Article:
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This article considers the relationship between customary law (kastom) and the official legal system in Vanuatu. It looks at the limitations of the reasons propounded for the lack of integration of customary law and the official legal system and argues that the integration should be a two-way process. The author asserts that a new methodological approach is required to assess the issue regarding the current extent of integration, desirability of integration and capacity for integration of the two systems. Rather than merely analysing case law or legislation, the author argues that the reality behind this picture needs to be investigated and empirical research undertaken.

The development of a Melanesian jurisprudence has been the Holy Grail for many academics, politicians and judges in Melanesia since the independence of the States in the region. Although views differ on the exact form such jurisprudence might take, it is broadly agreed that it would blend the best elements of both the indigenous (customary) and common law legal systems, creating a culturally relevant, fair and just system. In Vanuatu, the subject of this paper, this ideal has singularly failed to materialise in the twenty years since independence. Rather, the current reality is two legal systems running in parallel: an official (Western) system of courts established by the Constitution, and an unofficial (customary) system administered by communities and chiefs.

Many reasons have been propounded for the lack of integration of customary law and the official legal system. Some commentators have gone so far as to suggest that attempting to integrate the two systems is like trying to mix “oil and water” because of the dichotomies between the two.1 Even those who would not go so far stress the extreme difficulties which are entailed in fusing the two systems into a coherent whole.2 Thus, the question of the development of an autochthonous legal system in Vanuatu has reached a point and stalled. There is consensus amongst academics that such a development is desirable, even necessary; but the question of which elements of the unofficial system should be integrated and how they could be integrated, given the diverse nature of the two systems, has not yet been investigated.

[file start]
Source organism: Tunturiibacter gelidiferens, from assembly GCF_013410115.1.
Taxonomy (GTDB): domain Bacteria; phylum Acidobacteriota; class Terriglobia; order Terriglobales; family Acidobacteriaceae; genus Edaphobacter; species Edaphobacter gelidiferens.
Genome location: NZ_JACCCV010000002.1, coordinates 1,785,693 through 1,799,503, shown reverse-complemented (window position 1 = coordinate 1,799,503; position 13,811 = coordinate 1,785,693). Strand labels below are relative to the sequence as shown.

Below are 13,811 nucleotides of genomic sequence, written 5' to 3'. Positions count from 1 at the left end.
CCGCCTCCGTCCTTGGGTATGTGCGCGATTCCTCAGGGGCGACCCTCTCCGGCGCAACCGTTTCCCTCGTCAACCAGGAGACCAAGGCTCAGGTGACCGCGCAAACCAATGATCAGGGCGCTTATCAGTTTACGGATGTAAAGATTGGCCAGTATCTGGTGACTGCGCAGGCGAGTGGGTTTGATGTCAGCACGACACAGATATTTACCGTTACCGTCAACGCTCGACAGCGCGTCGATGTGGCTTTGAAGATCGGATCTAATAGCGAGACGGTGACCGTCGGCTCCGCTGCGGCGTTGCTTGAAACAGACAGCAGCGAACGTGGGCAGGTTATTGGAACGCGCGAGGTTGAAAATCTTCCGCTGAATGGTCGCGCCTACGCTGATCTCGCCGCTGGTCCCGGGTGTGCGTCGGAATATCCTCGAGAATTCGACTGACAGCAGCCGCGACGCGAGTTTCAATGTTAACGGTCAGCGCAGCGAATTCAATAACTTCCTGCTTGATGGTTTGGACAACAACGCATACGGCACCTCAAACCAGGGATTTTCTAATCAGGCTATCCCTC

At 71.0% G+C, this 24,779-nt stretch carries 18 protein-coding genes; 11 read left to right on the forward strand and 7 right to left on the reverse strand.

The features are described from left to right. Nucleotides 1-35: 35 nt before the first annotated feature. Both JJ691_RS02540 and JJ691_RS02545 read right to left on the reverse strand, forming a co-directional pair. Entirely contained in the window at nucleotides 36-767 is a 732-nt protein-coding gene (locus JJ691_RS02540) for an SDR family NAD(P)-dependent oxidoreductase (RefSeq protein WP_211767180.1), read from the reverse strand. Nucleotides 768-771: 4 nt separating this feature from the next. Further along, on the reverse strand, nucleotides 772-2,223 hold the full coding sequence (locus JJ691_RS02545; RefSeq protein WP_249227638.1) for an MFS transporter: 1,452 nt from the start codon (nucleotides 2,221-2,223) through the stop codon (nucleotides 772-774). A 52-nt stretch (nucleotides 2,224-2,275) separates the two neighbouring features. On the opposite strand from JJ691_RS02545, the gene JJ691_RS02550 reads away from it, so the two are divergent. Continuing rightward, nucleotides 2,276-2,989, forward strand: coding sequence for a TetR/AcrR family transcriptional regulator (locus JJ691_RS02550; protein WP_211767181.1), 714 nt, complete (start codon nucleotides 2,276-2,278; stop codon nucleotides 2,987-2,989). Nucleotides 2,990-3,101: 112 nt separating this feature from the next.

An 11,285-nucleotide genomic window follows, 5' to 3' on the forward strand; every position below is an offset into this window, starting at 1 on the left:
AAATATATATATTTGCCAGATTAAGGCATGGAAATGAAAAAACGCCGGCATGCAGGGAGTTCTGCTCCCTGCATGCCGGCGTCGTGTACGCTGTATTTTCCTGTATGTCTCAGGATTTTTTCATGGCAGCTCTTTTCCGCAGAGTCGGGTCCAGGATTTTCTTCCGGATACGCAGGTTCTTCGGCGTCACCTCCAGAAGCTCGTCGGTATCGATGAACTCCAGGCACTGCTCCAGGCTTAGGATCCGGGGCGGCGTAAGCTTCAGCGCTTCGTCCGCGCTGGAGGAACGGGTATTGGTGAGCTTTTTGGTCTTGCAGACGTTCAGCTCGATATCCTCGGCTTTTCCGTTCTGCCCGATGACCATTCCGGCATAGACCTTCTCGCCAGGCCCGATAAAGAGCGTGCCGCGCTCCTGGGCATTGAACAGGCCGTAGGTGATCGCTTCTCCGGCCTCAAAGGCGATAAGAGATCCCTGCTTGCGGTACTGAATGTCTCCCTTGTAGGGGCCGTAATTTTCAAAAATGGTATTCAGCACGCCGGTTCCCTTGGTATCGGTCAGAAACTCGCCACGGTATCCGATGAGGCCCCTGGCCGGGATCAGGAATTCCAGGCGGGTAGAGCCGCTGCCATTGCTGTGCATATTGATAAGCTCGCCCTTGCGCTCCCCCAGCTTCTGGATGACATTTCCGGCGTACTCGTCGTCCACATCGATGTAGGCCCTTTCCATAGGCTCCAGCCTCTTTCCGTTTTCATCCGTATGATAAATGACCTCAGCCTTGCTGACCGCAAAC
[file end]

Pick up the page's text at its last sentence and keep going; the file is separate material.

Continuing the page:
This paper argues that, in order to advance the matter further, a new methodological approach is required. Rather than approaching the question, as has been done previously, solely by analysing case law and legislation, there needs to be a much broader investigation of the entire justice system, both before and after court, and including both the official and unofficial processes. Only then can a true picture emerge of the current extent of integration, the desirability of integration, and the capacity for integration of the two systems.